FLIGHT OF THE EAGLE 12
The dull, metallic clang tore Valerius from his revery and his left hand swooped to his sword hilt as he whirled to face the threat. A sailor emptying his slop bucket over the side stared open-mouthed at the scarred warrior in the fighter’s crouch.
‘You didn’t strike me as the nervous type,’ the ship’s master called from his position beside the steering oar. ‘Falco, I’d be a little quieter around our passengers if I was you.’
Valerius ignored the jibe and walked across the deck to where Tabitha and the children sat on straw bales playing a version of the soldier’s game on a board etched into the deck. Shabolz was in the bows lying on a folded sail with his eyes closed and a look of serene contentment on his face. Tabitha looked up as he approached. ‘Are you all right, Valerius?’
‘He just surprised me when he battered that bucket against the side.’ Valerius shrugged off the moment of horror that had overwhelmed him. They were on the sixth day of their journey downriver. Valerius would have expected the children to be fractious by now, but there was a mesmerising quality to the rush of the water beneath the ship’s hull that seemed to calm them as they swept past cliffs and forests, forts and settlements in the sunshine. He guessed they were somewhere close to Durosturum, one of the main fortresses on the frontier. Where possible the steersman had kept close to the southern bank for fear of a sudden hail of Dacian spears if they strayed too close to the northern.
It was the sound. That sound that would live in his memory until the day he died. The metal bucket against the solid timber of the ship’s hull had precisely the same quality as a Dacian falx meeting the iron of a legionary’s helmet. Multiply it a thousand times and then ten times more, and add the shrieks of the wounded, the maimed and the dying, and you had the insane clamour of a battle between outnumbered Roman legionaries and barbarians wielding the most feared weapon the world had yet seen.
Valerius had witnessed the soldiers of Rome fighting and winning against enormous odds from the heather-clad hills of Caledonia to the deserts of Armenia. They won because a legion fought as a single disciplined organism and because they were the best armed and armoured soldiers in the world. Each man’s head was protected by a helmet of metal or brass, his torso by armour made from polished iron plate or linked mail, and he stood behind a stout wooden shield pushed tight against his neighbours until the gladius, his deadly short sword darted in between. A battle against barbarians wasn’t really a battle at all, just butchery.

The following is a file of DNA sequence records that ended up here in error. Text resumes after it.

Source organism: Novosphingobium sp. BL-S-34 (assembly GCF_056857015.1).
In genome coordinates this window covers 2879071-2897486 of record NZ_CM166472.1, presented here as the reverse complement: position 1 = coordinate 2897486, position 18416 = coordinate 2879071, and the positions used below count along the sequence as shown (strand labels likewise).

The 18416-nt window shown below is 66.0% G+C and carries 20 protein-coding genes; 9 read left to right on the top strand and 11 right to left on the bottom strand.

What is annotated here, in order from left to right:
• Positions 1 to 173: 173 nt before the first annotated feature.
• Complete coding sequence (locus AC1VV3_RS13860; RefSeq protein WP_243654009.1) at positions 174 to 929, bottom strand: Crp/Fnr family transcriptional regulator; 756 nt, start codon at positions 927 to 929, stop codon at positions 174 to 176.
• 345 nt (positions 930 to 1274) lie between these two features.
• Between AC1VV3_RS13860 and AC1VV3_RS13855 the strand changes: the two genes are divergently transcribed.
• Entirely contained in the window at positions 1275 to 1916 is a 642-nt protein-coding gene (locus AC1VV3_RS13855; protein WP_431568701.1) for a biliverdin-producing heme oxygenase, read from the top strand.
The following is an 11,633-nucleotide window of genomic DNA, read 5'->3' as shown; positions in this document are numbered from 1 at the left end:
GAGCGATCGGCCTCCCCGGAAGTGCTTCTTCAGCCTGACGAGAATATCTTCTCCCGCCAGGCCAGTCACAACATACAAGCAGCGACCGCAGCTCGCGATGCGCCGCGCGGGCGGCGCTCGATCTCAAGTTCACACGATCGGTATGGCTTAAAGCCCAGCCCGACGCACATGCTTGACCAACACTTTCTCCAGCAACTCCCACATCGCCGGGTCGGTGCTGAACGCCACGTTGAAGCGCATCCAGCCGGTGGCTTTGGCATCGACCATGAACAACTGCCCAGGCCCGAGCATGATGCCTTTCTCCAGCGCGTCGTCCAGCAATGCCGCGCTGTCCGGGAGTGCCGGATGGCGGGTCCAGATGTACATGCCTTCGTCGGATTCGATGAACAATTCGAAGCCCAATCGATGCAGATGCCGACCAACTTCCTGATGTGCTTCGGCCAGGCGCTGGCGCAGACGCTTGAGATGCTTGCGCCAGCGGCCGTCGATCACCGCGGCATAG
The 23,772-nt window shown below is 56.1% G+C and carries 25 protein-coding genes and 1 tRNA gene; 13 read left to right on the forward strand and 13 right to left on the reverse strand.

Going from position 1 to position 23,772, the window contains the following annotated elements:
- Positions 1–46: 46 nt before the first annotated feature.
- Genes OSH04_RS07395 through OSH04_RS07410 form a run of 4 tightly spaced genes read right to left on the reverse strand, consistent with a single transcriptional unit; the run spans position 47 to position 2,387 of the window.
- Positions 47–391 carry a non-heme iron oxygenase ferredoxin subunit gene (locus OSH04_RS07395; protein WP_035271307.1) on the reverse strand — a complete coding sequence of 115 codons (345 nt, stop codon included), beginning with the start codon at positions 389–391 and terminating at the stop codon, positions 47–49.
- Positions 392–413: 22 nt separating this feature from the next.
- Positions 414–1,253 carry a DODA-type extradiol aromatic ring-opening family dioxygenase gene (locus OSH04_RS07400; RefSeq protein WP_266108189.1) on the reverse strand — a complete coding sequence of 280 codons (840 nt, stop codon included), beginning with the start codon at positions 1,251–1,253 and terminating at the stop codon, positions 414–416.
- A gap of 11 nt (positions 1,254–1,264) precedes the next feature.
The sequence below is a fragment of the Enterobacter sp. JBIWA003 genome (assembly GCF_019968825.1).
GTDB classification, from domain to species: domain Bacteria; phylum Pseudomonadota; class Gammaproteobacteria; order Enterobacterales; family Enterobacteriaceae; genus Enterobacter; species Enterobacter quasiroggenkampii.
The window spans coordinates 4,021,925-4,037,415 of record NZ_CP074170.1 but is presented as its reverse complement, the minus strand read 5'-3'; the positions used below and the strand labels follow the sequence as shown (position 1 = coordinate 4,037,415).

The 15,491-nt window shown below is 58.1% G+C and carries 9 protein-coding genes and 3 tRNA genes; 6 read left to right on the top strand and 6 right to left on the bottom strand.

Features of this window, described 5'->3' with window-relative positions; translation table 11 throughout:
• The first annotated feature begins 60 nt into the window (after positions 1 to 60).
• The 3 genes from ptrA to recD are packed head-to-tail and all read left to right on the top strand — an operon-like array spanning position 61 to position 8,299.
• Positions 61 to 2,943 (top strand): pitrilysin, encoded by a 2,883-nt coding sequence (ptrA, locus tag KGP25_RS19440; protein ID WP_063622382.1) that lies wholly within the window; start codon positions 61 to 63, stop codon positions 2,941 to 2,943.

The Dacians were different, because the Dacians had the falx.
Three feet of curved iron at the end of a two foot shaft, the heavy weapon was shaped like a reaping hook, with an inside edge like a razor, and a needle point. The Dacians wielded them two handed and with enormous strength, giving no thought for their safety as long as they killed their enemy. The point would puncture or, at worst crush, a helmet of the finest quality. Those made of inferior metal could be split in two, along with the head inside. The heavy blade would shear through a shield of oak and kill or wound the man holding it. Valerius, a veteran of more battles than he could count, had seldom seen Roman soldiers suffer wounds like this. Skulls punctured or smashed, faces cut in half, arms and legs sliced off, torsos split open despite the armour that protected them. Even the tightest formation could not hold them back. A Dacian attack was like ten thousand men hewing their way through a forest of flesh.
King Decebalus was no fool. When Domitian arrived in Pannonia with his legions to avenge Sabinus, the Dacians simply melted away before him and slipped back across the river. Valerius, now part of the entourage of Cornelius Fuscus, had watched as the Emperor struck out like a blind man, sending cohorts and sometimes full legions out at the first whisper of the enemy, however unlikely. Domitian’s commanders silently cursed his ineptitude and Fuscus urged caution, but the Emperor ignored them. After a month he became bored with playing hide and seek in the Illyrian mountains and retired to his tented pavilions to concentrate on entertaining his concubines and complaining about his wife.
Valerius helped the new governor to prepare for the advance into the fractured wilds of Dacia. This wouldn’t be the first time he’d crossed the Danuvius. He’d been fortunate to escape with his life twenty years earlier when he’d been lured into an ambush across the river. His knowledge of the first twenty miles int Dacia and the tribesmen who inhabited those lands gave Fuscus an insight into the dangers he faced. With Domitian’s demands for an advance becoming ever more shrill, he concluded that he needed more legions if he was to destroy Decebalus’s capital at Sarmizegetusa, some six days march into the Dacian heartland.
Domitian refused the reinforcements.